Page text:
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The ubiquitin-like molecule interferon-stimulated gene 15 (ISG15) is a potential prognostic marker in human breast cancer

Nuran Bektas1, Erik Noetzel1, Jürgen Veeck1, Michael F Press2, Glen Kristiansen3, Amjad Naami1, Arndt Hartmann4, Arno Dimmler4, Matthias W Beckmann5, Ruth Knüchel1, Peter A Fasching5 and Edgar Dahl1*

Author Affiliations

1 Department of Pathology, University Hospital of the RWTH Aachen, Pauwelsstrasse 30, 52074 Aachen, Germany

2 Department of Pathology, Keck School of Medicine, University of Southern California/Norris Comprehensive Cancer Center, 1441 Eastlake Avenue, Los Angeles, CA 90033, USA

3 Department of Pathology, University Hospital Zürich, Schmelzbergstrasse 12, 8091 Zürich, Switzerland

4 Department of Pathology, University Hospital Erlangen, Krankenhausstrasse 12, 91054 Erlangen, Germany

5 Department of Gynaecology, University Hospital Erlangen, Universitätsstrasse 21-23, 91054 Erlangen, Germany

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Breast Cancer Research 2008, 10:R58  doi:10.1186/bcr2117

Published: 15 July 2008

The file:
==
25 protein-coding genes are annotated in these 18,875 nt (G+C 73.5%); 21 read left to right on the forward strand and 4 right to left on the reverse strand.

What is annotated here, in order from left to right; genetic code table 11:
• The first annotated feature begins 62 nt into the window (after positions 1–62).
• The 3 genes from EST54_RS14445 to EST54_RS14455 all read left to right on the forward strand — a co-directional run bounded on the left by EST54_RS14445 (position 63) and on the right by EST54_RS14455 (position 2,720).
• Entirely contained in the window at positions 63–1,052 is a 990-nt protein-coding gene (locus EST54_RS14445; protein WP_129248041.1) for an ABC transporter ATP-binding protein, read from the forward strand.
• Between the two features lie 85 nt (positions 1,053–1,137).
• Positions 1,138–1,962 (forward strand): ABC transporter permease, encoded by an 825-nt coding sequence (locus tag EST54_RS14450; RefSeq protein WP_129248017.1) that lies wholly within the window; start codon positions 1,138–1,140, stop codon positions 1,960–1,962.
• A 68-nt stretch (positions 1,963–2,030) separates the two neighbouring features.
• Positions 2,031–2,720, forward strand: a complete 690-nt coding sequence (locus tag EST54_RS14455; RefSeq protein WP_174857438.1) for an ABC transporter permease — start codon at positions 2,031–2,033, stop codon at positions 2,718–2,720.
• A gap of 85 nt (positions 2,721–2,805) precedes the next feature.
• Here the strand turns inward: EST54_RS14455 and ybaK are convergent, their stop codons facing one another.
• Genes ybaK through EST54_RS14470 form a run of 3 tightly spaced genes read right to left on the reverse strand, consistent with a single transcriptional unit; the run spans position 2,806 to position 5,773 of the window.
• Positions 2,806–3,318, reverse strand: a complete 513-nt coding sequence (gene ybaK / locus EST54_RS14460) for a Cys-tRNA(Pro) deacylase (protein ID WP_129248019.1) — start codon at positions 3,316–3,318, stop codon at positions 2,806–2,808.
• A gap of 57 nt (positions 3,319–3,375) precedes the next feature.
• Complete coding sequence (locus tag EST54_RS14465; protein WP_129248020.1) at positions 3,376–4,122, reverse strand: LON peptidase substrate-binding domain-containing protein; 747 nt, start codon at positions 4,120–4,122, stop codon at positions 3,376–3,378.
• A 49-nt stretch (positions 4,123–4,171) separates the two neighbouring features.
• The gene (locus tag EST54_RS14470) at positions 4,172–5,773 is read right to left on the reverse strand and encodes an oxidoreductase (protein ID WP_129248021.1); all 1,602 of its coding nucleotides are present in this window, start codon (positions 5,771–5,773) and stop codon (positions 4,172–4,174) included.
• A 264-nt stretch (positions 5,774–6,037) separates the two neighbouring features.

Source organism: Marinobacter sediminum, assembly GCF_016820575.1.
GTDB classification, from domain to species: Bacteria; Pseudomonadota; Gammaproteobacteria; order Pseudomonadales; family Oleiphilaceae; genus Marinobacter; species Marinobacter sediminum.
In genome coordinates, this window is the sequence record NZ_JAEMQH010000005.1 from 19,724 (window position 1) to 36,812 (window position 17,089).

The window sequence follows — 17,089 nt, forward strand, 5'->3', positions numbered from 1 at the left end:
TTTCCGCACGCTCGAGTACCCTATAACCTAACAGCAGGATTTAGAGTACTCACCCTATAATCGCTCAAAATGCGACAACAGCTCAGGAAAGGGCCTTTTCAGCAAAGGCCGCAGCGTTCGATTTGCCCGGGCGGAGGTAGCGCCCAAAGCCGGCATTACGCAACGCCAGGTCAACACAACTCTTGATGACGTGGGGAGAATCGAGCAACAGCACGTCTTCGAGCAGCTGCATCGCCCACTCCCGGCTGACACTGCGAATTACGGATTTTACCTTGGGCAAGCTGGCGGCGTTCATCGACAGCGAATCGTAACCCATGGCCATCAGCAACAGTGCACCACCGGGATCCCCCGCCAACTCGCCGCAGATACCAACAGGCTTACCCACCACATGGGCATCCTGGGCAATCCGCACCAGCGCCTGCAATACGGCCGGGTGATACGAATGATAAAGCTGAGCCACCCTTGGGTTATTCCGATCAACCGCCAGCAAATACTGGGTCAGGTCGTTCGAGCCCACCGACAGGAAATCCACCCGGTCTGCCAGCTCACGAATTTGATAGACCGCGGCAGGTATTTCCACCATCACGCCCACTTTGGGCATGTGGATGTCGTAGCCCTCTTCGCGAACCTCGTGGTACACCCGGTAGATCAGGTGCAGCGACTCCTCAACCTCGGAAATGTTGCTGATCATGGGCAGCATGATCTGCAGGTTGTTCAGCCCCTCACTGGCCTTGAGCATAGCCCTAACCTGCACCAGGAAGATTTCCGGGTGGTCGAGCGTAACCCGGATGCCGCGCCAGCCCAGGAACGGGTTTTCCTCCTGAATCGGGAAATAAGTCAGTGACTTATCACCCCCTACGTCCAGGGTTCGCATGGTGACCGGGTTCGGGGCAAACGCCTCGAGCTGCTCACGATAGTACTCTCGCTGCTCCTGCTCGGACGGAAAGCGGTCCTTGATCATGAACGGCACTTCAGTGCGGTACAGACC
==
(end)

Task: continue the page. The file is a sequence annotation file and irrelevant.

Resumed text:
ISG15 is an ubiquitin-like molecule that is strongly upregulated by type I interferons as a primary response to diverse microbial and cellular stress stimuli. However, alterations in the ISG15 signalling pathway have also been found in several human tumour entities. To the best of our knowledge, in the current study we present for the first time a systematic characterisation of ISG15 expression in human breast cancer and normal breast tissue both at the mRNA and protein level.


Using semiquantitative real-time PCR, cDNA dot-blot hybridisation and immunohistochemistry, we systematically analysed ISG15 expression in invasive breast carcinomas (n = 910) and normal breast tissues (n = 135). ISG15 protein expression was analysed in two independent cohorts on tissue microarrays; in an initial evaluation set of 179 breast carcinomas and 51 normal breast tissues; and in a second large validation set of 646 breast carcinomas and 10 normal breast tissues. In addition, a collection of benign and malignant mammary cell lines (n = 9) were investigated for ISG15 expression.


ISG15 was overexpressed in breast carcinoma cells compared with normal breast tissue, both at the RNA and protein level. Recurrence-free (p = 0.030), event-free (p = 0.001) and overall (p = 0.001) survival analyses showed a significant correlation between ISG15 overexpression and unfavourable prognosis.


Therefore, ISG15 may represent a novel breast tumour marker with prognostic significance and may be helpful in selecting patients for and predicting response to the treatment of human breast cancer.